By Tom Quiner

The Des Moines Register ran a Quiner’s Diner post from a few days ago in today’s print and online editions: “Ryan’s federal budget plan is bold and compassionate.”

Tom Quiner’s article in today’s Des Moines Register was referenced on Congressman Paul Ryan’s Facebook page.

I’m pleased to note that Congressman Ryan’s office got wind of it and posted it on his Facebook page.

I clearly riled up a lot of folks by invoking the word “compassionate” in describing his budget. It is compassionate because it maintains our social safety net while still being sustainable.

On the other hand, President Obama’s budget is not sustainable, according to the Congressional Budget Office. Nothing compassionate about profligacy.

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  1. Tom Maly on June 26, 2012 at 5:12 pm

    That is a great column, Tom! Thanks for fighting the good fight. i think the president’s budgets are “O fers” as in O in favor and hundreds against. And we are supposed to take his economic comments seriously!?! C’mon!!!

    • quinersdiner on June 26, 2012 at 5:28 pm

      Thanks for writing, Tom. I appreciate the kind words.

  2. maxine Bechtel on June 27, 2012 at 7:00 am

    CONGRATULATIONS, TOM! It isn’t easy to break into print with well-reasoned, conservative thinking these days (ask me!) and HOPEFULLY, you can convince some of the truth! Keep on keeping on! 1 Cor. 15:58

    • quinersdiner on June 27, 2012 at 9:51 am

      Thanks, Maxine. Great to hear from you.

  3. Lindsay on June 27, 2012 at 12:23 pm

    Congrats, it was a wonderful article. We need to keep pointing out misguided attempts at compassion so we start implementing the real thing.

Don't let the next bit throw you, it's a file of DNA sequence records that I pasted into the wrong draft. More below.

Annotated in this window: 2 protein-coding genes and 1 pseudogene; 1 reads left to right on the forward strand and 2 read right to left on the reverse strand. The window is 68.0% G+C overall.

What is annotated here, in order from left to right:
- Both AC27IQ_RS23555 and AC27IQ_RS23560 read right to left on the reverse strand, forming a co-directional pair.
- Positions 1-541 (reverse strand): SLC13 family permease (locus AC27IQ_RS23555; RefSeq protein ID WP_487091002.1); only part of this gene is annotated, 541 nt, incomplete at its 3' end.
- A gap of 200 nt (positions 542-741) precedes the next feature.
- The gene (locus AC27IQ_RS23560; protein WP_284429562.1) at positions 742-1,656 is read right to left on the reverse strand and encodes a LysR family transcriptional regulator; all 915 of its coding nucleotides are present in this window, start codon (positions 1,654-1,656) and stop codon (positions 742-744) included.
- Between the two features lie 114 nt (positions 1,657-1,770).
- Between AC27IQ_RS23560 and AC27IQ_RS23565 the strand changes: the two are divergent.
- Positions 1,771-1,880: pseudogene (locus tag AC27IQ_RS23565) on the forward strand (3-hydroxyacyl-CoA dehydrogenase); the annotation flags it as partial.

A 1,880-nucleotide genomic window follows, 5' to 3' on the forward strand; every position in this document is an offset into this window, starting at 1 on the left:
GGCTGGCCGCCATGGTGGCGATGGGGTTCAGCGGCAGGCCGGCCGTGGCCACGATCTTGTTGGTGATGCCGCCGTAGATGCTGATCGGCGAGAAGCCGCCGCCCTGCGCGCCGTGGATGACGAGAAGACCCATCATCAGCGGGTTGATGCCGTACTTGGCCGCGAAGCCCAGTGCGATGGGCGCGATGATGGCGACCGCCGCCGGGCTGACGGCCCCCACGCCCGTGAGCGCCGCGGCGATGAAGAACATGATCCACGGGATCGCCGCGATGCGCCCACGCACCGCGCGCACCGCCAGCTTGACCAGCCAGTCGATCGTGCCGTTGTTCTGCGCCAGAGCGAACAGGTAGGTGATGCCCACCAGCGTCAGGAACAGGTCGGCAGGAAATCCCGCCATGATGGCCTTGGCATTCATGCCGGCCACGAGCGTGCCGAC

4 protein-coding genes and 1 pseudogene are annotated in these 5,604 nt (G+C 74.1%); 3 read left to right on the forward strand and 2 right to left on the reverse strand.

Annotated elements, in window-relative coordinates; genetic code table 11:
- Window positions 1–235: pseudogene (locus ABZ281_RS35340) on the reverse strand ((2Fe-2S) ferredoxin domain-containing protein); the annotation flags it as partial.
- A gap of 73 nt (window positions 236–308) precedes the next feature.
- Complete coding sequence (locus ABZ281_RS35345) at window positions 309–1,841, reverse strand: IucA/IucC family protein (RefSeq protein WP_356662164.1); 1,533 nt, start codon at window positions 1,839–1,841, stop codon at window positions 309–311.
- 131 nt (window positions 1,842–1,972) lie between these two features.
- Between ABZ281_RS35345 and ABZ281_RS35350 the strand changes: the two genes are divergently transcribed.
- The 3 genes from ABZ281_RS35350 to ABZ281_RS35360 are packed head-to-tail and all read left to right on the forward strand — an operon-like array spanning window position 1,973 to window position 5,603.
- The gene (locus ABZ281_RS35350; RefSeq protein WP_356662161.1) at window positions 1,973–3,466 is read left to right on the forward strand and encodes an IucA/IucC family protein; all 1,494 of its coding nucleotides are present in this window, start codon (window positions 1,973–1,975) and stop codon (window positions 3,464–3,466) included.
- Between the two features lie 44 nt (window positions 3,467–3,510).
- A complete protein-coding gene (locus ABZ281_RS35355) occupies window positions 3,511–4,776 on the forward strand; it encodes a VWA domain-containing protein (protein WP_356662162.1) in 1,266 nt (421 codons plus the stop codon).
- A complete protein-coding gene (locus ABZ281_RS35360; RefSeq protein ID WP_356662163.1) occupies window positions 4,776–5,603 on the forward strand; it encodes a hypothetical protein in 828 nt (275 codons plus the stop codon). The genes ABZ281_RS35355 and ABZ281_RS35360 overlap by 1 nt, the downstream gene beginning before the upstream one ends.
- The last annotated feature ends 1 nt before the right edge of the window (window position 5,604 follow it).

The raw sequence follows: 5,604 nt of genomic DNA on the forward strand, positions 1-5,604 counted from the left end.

• quinersdiner on June 27, 2012 at 2:03 pm

      Thanks for writing. I am very much enjoying your blog.

  4. Curt Smith on June 28, 2012 at 3:53 pm

    Mr. Quiner,
    In your recent DM Register article about the Ryan budget, I was right with you until you stated, “…I am a faithful Catholic who embraces our church’s social justice teachings.” Most of us conservatives define “social justice” as: Taking money from those who have earned it and giving it to those who haven’t.” Where is the justice in that?

    As a conservative and a Christian, I’m all for helping the needy as a moral calling to compassion, but not justice. To call it justice is to pervert the meaning of the word.

    The only rationale I can come up with to defend the concept of social justice is that different people are born with different advantages/disadvantages, which is not fair/just. So, it is up to us as a society to right the “wrong.” Is that how you see it?

    I realize that the Catholic Church is big into “social justice”, and so most Catholics vote for liberal Democrats come election time. How come you’re not a liberal Democrat?

    • quinersdiner on June 28, 2012 at 4:23 pm

      Hi Curt: Thanks for writing and for probing this vexing issue of “social justice.” Social justice includes a wide variety of issues ranging from abortion to poverty, from immigration to healthcare. An issue like abortion is a non-negotiable principle. Some of the other issues allow prudential decisions on how to best apply the principle. As a conservative, I believe in letting the private sector address more social issues than my liberal friends. I believe in a lower safety net than liberals who seem more focused on making the needy comfortable than independent. Liberals have given social justice a bad name by focusing on fairness and equity at the detriment of creating opportunity. On healthcare, I believe free market solutions can serve society’s needs more effectively and compassionately than Obamacare, to give but one example. That doesn’t mean that I deny the principle of affordable healthcare. In fact, I think it is big government that has screwed things up. You hit the nail with your comment on advantages/disadvantages. You are correct that many Catholics on the Left want to level the playing field through redistribution. Rest assured, that is not a Church position. We debate among ourselves what is the best way to get there. There are plenty of Catholic conservatives working hard to advance free market solutions to accomplish Church principles far more effectively than liberal solutions could ever do.

  5. Lisa Bourne on June 28, 2012 at 8:08 pm

    Awesome. Conservatism is the real compassion, and fidelity to the Church is the real deal in terms of Catholicism. Paul Ryan for president. Tom Q for V.P.!!

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